It’s that time of year, when we look back at this year and wonder “What happened?” and we look forward to next year and ask “What if…?”

What if.
Did ever a more hopeful word pair exist?

As children, we use those two words a lot.
What if I could fly?
What if we could go to the circus?
What if we could go back in time?
What if we could go into the future?
What if I could be the President?
What if my costume could transform me into a super hero?
What if we could go there?
What if we could do that?
What if we could be …?

This adult is asking that question again.
What if I could get and stay in great shape?
What if I could achieve more?
What if I could be more present?
What if I could spend more time with my family?
What if I could deepen my spiritual walk?
What if I could make better food choices?
What if I could learn more?
What if I could write more?
What if I could give more?
What if I could listen better?
What if I could be a better friend?

Asking “What if…?” is the first step toward identifying the dreams that will become reality.

What are your “What ifs” for the coming year?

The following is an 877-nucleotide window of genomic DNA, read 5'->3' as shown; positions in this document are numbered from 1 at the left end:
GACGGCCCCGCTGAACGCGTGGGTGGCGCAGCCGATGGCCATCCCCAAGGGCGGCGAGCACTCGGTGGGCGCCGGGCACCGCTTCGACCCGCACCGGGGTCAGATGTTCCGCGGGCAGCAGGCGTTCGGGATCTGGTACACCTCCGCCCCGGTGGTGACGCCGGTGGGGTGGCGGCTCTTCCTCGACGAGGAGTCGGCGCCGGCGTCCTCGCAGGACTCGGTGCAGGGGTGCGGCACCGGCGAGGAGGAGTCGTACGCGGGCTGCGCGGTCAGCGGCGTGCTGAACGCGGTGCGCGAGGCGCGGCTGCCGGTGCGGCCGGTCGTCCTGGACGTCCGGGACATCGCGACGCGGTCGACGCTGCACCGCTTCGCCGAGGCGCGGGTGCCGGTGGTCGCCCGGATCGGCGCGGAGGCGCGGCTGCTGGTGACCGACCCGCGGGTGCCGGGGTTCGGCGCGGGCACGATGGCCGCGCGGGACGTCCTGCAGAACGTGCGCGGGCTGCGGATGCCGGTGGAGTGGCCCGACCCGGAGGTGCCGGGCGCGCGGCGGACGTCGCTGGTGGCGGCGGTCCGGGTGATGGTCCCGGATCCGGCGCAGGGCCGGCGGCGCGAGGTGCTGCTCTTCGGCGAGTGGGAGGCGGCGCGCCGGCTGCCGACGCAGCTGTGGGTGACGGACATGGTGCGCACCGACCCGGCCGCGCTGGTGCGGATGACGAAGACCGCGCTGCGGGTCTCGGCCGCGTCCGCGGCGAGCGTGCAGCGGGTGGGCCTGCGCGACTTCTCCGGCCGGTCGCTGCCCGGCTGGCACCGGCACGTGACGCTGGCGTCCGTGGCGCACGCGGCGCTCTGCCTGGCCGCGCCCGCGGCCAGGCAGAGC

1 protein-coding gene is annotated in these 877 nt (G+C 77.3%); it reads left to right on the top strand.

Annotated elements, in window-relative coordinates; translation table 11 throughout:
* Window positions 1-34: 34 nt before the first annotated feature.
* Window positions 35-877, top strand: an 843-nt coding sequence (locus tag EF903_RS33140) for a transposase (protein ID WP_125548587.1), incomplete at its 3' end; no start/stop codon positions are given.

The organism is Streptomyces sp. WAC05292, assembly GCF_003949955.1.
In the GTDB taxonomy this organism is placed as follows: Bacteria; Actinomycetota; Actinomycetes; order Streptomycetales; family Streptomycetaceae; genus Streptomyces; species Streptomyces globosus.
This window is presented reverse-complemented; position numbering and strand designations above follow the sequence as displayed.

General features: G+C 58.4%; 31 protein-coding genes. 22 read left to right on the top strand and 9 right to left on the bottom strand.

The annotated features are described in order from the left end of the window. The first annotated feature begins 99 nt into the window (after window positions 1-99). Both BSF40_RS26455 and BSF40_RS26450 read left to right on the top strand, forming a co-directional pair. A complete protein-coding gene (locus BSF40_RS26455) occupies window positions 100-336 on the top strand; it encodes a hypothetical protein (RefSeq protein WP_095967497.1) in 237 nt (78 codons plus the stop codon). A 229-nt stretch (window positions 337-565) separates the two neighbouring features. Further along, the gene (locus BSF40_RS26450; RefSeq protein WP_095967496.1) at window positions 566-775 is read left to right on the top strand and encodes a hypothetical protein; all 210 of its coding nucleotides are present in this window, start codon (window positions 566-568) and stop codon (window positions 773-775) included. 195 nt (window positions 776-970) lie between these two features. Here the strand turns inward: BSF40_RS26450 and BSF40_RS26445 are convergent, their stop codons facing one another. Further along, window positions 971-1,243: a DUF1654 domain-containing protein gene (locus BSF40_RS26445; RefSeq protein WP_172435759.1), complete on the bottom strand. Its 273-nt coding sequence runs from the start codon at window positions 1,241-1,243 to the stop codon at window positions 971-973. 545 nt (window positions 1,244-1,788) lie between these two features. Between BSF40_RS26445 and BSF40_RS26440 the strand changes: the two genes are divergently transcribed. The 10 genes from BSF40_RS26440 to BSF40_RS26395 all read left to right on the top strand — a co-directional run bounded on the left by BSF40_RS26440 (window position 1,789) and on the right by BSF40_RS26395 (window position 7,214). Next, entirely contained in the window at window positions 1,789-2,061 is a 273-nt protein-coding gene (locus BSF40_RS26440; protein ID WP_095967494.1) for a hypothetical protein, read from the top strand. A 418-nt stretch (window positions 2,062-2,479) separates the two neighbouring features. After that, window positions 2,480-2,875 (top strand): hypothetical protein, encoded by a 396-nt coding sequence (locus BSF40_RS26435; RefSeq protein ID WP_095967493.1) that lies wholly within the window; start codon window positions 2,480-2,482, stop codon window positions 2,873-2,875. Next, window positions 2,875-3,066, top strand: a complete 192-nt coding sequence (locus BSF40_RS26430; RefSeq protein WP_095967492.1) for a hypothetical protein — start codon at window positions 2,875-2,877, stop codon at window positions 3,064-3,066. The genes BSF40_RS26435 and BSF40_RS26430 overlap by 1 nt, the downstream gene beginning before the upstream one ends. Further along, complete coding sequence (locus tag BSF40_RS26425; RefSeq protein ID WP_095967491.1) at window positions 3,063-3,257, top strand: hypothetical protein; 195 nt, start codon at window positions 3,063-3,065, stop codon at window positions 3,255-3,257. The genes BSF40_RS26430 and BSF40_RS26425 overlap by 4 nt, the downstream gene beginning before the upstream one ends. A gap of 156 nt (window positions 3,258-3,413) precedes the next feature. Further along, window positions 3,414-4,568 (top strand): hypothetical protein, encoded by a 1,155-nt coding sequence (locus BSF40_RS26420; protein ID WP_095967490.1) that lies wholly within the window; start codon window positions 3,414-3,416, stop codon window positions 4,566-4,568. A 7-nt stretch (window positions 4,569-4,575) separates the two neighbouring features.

The Gift

December 22, 2014 — Leave a comment


A holiday centered around gifts.

No, around a gift, The Gift.

It was undeserved.

It was self-initiated.

It was personal.

It was sourced from Love.

It was sufficient.


May we move from understanding,

to knowing,

to receiving,

to embracing the Gift of Christmas.


Small Things

December 15, 2014 — 2 Comments
artist paint brushes

Image credit – John Ward/creative commons

“Great things are done by a series of small things brought together.”
~Vincent Van Gogh

The cathedral rises to its grandeur, one stone at a time.
The company achieves success one customer after another.
Today’s workout is a critical part of a healthy tomorrow.